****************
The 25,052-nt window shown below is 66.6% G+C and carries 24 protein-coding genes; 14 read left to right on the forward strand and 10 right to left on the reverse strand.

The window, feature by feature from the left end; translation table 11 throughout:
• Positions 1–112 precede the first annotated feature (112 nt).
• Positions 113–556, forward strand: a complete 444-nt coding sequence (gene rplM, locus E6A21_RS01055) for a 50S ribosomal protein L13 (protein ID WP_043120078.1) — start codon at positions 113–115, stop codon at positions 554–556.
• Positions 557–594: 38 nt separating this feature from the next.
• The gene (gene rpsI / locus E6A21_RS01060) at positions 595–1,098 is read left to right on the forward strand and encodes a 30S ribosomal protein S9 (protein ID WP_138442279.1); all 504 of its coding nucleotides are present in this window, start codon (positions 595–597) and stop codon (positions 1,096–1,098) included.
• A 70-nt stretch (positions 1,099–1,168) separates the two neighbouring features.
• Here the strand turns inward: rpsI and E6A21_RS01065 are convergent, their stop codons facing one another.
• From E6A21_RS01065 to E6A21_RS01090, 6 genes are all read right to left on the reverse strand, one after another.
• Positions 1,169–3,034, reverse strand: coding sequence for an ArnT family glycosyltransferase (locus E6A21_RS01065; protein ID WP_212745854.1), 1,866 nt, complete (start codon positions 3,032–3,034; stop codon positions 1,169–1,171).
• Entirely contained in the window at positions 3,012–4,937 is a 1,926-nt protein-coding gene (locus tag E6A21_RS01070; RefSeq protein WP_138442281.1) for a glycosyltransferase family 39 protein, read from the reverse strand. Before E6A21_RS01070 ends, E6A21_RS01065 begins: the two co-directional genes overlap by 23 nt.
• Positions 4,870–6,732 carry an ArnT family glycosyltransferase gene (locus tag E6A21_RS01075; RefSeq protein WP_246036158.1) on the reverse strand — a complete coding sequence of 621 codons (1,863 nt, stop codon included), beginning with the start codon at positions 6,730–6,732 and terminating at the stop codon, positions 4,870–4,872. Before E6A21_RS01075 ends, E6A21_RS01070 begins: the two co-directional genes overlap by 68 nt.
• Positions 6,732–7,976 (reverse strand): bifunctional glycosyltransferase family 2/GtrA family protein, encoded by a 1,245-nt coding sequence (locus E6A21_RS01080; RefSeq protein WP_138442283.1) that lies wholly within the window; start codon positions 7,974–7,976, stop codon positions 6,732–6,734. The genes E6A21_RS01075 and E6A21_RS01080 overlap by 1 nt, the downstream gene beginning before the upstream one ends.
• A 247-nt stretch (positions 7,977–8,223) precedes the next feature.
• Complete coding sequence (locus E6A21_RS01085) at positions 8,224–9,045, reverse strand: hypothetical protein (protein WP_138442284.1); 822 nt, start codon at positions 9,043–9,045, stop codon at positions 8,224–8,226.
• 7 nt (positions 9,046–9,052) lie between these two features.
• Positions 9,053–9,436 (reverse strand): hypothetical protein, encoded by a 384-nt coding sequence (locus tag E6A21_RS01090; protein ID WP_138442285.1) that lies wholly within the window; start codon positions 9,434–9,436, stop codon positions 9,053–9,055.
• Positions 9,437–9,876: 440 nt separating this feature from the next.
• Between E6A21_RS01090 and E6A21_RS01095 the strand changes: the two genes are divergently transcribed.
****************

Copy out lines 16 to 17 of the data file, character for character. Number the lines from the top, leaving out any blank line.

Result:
• 7 nt (positions 9,046–9,052) lie between these two features.
• Positions 9,053–9,436 (reverse strand): hypothetical protein, encoded by a 384-nt coding sequence (locus tag E6A21_RS01090; protein ID WP_138442285.1) that lies wholly within the window; start codon positions 9,434–9,436, stop codon positions 9,053–9,055.